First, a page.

A Gift from Greensboro, a poem by Quraysh Ali Lansana, illustrated in black and white with meaningful splashes of color by Skip Hill, is a joyful story about a friendship between a black boy and a white boy in the segregated South.
The two friends race their bicycles through Greensboro, North Carolina, and hangout in Woolworth’s. Continue reading
Let the Children March, written by Monica Clark-Robinson and illustrated by Frank Morrison, is a brilliant and bold children’s picture book that brings the Birmingham Children’s Crusade of 1963 to life for young readers.
In the South, Jim Crow laws enforced segregation, which led to unequal access to education, employment, health care, and housing. Leaders in the Black Civil Rights movement came up with many strategies to end segregation. Continue reading
Deborah Hopkinson makes history accessible to young readers through remarkably engaging and accessible children’s picture books. Her recent publication, Carter Reads the Newspaper, is no exception. Although I was planning on sticking to #ownvoices books throughout Black History Month, Hopkinson’s book is a wonderful description of Carter G. Woodson’s life and a moving description of the founding of Black History Month, so it seemed only fitting to include it. Continue reading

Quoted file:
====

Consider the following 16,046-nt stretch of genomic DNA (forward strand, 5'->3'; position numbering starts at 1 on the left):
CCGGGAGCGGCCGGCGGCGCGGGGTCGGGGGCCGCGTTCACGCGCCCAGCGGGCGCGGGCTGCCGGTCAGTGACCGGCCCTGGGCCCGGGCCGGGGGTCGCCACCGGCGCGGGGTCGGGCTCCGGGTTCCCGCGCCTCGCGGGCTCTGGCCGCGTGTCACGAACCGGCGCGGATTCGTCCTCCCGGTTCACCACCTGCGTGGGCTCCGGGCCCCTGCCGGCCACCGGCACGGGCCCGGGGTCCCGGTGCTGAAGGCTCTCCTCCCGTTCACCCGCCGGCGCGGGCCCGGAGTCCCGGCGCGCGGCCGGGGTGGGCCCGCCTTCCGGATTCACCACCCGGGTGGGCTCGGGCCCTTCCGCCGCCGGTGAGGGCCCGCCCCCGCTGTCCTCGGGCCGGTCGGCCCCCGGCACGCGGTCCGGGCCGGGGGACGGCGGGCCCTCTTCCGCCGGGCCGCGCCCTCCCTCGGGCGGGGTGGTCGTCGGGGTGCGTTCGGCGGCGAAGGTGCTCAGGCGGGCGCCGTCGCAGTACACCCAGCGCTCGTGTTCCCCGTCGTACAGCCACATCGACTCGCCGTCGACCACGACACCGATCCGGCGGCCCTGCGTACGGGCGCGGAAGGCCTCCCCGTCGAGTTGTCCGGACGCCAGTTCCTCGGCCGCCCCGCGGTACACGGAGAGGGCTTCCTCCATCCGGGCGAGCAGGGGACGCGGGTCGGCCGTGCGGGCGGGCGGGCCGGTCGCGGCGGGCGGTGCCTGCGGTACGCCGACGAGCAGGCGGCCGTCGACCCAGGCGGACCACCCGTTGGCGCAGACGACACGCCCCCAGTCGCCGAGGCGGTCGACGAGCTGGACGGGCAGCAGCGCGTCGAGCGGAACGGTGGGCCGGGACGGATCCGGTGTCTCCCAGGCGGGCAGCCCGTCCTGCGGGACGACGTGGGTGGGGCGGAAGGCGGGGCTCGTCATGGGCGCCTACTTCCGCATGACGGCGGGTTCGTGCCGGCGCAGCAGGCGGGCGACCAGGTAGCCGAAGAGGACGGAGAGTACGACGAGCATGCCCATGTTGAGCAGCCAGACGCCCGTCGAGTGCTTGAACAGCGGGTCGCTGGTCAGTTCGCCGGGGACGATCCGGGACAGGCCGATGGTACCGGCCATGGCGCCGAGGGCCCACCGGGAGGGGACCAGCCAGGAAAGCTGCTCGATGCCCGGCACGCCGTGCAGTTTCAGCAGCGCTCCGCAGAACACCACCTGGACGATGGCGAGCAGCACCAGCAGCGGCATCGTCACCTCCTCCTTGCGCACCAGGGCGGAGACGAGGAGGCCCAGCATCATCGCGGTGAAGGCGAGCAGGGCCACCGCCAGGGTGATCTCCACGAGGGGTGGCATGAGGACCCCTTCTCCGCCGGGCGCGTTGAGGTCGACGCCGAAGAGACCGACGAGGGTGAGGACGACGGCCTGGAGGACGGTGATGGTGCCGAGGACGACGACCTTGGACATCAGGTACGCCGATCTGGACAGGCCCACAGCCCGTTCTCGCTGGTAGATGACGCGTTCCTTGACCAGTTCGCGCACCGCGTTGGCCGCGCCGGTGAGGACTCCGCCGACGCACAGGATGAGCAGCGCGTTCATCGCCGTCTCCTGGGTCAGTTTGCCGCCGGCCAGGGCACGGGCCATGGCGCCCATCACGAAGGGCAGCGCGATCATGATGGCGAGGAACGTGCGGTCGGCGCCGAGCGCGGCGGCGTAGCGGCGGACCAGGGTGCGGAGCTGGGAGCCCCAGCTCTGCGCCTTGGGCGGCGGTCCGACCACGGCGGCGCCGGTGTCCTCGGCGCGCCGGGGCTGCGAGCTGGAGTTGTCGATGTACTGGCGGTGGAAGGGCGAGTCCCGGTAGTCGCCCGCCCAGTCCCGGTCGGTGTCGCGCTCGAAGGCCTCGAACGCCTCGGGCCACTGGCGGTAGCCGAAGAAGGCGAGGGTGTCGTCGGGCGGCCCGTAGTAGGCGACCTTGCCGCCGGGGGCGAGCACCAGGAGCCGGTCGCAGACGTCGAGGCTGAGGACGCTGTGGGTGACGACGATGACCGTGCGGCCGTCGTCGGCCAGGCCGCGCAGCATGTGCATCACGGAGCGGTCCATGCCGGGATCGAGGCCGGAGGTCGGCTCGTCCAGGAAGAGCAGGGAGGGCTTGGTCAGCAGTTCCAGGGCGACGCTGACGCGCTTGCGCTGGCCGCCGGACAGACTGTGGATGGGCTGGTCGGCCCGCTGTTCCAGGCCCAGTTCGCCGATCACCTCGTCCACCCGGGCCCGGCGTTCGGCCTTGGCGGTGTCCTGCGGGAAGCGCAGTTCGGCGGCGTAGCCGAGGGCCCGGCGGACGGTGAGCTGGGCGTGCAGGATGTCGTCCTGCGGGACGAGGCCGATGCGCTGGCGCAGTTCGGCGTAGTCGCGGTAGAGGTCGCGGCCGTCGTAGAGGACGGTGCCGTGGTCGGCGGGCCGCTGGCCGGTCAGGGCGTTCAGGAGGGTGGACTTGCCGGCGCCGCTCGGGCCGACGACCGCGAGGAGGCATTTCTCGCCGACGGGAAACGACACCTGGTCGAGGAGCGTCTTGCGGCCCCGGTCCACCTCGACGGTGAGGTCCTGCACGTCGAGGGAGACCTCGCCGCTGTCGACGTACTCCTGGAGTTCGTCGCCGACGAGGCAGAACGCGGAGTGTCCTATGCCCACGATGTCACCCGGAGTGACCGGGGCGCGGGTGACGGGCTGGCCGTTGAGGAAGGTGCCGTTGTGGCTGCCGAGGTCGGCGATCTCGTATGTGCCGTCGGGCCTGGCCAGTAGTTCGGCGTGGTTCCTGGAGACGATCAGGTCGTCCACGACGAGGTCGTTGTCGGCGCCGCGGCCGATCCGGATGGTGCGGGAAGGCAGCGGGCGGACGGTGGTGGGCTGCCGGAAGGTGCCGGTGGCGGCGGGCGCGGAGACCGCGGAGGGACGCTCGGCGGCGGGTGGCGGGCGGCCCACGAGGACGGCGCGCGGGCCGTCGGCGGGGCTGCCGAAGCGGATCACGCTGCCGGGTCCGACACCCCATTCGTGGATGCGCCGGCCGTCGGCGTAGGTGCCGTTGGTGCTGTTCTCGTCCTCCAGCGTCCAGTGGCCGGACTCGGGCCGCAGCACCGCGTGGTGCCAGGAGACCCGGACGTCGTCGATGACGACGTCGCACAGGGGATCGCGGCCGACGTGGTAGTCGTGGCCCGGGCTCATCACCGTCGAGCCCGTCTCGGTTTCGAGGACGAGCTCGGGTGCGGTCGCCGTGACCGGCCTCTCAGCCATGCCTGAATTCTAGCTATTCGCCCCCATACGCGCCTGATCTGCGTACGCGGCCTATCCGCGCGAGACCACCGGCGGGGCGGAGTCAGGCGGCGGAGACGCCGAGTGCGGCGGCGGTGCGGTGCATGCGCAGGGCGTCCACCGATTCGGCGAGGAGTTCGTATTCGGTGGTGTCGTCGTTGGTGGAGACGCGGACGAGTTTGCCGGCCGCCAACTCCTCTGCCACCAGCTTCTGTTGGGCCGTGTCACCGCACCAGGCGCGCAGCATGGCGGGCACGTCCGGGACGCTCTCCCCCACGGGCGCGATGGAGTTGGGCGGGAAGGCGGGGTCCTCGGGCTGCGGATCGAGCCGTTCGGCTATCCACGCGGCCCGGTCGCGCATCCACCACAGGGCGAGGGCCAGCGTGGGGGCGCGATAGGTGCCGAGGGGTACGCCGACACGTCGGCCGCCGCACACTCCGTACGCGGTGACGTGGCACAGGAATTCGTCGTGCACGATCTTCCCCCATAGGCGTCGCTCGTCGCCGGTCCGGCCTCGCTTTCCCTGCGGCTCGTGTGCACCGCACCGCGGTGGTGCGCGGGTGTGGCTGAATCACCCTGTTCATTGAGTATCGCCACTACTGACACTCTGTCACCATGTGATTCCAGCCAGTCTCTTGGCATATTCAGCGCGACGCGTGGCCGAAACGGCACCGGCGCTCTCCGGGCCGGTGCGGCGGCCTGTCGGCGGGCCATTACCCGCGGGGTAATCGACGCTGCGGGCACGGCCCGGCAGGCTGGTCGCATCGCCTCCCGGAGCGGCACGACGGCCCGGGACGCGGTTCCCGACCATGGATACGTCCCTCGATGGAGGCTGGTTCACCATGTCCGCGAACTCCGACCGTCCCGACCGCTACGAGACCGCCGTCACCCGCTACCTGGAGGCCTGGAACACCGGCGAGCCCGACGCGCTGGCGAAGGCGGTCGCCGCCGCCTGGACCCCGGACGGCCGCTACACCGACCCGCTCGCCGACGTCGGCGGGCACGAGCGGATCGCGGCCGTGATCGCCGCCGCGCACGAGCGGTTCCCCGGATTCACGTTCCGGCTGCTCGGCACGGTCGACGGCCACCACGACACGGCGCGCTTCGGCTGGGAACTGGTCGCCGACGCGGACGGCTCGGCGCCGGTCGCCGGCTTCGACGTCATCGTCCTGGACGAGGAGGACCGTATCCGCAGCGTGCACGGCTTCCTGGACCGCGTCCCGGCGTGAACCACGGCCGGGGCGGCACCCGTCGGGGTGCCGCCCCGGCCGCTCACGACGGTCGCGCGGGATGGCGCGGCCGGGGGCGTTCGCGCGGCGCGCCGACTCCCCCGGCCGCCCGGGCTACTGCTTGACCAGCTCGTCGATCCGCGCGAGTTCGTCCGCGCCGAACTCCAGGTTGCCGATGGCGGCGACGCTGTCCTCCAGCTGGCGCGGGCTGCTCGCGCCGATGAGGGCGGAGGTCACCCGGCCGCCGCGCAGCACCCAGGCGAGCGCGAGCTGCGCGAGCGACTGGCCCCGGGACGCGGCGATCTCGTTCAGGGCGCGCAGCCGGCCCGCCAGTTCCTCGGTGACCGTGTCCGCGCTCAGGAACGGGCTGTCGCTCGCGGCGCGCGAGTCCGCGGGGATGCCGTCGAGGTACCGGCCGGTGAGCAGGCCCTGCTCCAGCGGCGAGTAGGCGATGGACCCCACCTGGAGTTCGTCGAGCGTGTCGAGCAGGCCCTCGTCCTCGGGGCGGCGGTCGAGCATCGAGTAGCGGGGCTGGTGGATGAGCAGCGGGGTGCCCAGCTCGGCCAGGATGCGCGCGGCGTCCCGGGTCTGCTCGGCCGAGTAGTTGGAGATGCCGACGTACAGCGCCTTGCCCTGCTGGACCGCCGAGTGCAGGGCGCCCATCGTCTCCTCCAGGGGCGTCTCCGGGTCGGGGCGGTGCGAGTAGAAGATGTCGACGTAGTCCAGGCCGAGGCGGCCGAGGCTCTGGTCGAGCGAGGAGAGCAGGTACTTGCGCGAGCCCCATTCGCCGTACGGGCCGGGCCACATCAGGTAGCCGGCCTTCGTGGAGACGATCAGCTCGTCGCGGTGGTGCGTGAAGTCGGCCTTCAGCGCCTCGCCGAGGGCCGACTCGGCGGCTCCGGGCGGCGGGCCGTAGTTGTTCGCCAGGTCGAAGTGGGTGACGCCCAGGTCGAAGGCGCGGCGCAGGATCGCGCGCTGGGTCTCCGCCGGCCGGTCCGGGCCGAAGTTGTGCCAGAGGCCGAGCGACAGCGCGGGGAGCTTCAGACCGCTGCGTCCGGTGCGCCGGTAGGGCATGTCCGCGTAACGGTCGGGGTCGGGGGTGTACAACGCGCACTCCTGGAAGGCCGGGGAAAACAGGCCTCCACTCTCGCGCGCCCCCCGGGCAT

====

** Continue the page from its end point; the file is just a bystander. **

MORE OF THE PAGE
A Card for my Father, written by Samantha Thornhill and illustrated by Morgan Clement, is brilliantly and beautifully told from the point-of-view of Flora Gardner, a little girl who has never met her father.
Flora has light brown skin and big expressive eyes underlined by a dash of freckles. Readers are introduced to her as she sits in a classroom, head resting on her hand as she contemplates how much she dislikes Father’s Day. Continue reading